Fishing for species in the Konashen COCA, Guyana.
© Piotr Naskrecki
Within the Konashen Community Owned Conservation Area (COCA) in Guyana there is one community (Masakenari) made up mainly of members of the Wai-Wai indigenous group. The Wai-Wai utilizes the area for their sustenance and recognizes that their demands on their natural resources are increasing and must be managed sustainably. Back in 2006, they expressed interest in collaborating with Conservation International (CI) and the RAP program to conduct an inventory of the natural resources of the COCA.
DISPATCHES FROM THE FIELD: Follow along on expeditions the Guyana with our scientists virtually.
The data collected by the RAP survey participants which included a number of Wai-Wai parabiologists indicated that the forests were in very good condition and supported rich biodiversity. Water quality was high with no evidence of pollution. Typical of the forests of the Guayana Shield, the RAP team recorded high species diversity but low abundance levels of species of most groups and low number of endemic species (species found nowhere else). The potential for finding new taxa is high due to the lack of scientific exploration.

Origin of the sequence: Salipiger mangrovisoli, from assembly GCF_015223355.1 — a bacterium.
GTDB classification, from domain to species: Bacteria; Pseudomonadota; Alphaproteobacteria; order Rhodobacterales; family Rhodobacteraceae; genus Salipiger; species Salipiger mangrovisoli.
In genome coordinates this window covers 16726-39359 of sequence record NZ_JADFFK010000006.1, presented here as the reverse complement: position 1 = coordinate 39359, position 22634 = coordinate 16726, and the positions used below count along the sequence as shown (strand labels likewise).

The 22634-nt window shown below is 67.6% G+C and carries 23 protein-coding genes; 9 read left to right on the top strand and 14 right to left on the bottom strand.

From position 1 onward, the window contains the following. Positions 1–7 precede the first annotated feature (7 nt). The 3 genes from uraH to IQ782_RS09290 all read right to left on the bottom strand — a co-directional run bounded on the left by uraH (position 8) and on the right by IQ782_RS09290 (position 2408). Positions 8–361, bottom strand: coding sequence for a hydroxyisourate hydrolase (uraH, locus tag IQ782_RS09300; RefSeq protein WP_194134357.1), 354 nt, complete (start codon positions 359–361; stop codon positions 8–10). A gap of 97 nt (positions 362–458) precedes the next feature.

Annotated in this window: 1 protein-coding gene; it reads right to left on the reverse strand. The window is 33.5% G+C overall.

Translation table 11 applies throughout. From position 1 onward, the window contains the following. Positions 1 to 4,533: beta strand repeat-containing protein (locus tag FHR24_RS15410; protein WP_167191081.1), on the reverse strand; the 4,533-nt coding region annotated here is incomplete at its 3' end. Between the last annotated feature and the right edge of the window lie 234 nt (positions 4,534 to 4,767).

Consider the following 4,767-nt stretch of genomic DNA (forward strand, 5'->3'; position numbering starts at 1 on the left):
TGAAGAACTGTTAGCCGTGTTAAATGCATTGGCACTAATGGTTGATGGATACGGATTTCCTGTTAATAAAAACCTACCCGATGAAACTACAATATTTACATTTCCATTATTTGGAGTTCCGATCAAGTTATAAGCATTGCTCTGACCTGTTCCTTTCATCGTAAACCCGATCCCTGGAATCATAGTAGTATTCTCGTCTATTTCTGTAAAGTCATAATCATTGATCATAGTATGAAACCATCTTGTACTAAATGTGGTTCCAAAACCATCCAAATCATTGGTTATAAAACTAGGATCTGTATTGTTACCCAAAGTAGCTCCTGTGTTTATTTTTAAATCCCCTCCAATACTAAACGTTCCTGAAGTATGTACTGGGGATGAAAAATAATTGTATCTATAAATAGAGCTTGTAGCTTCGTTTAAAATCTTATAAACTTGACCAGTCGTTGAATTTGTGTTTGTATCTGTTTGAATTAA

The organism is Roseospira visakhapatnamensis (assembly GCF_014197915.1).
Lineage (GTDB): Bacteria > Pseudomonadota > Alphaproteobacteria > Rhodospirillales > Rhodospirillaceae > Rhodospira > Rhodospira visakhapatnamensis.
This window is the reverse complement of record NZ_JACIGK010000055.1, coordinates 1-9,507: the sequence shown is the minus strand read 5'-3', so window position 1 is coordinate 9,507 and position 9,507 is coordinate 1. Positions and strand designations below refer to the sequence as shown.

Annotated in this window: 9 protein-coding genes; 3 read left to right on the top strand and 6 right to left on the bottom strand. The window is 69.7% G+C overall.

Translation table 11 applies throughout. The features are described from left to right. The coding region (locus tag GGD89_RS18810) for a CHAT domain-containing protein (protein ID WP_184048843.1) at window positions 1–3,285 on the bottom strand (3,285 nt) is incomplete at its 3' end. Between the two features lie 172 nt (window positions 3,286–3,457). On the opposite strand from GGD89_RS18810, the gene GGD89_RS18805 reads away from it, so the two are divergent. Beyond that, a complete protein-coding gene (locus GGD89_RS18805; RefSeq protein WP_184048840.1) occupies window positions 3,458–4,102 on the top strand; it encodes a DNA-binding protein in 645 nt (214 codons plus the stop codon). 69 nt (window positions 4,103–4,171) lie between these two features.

IN PHOTOS: Meet some of the species of the Konashen COCA, Guyana.
The results clearly supported the Wai-Wai’s decision to manage their area for conservation. To achieve their objectives the residents of Masakenari in the future will need to address such things as; the perceived threats (illegal mining, logging, trapping, etc.) presented by the development of roads in neighboring areas, and they will also have to conduct additional studies of the COCA to further document the species.
This species of catfish was found in a pristine river rich with many other fish species in the Acarai Mountains just north of the border between Guyana and Brazil.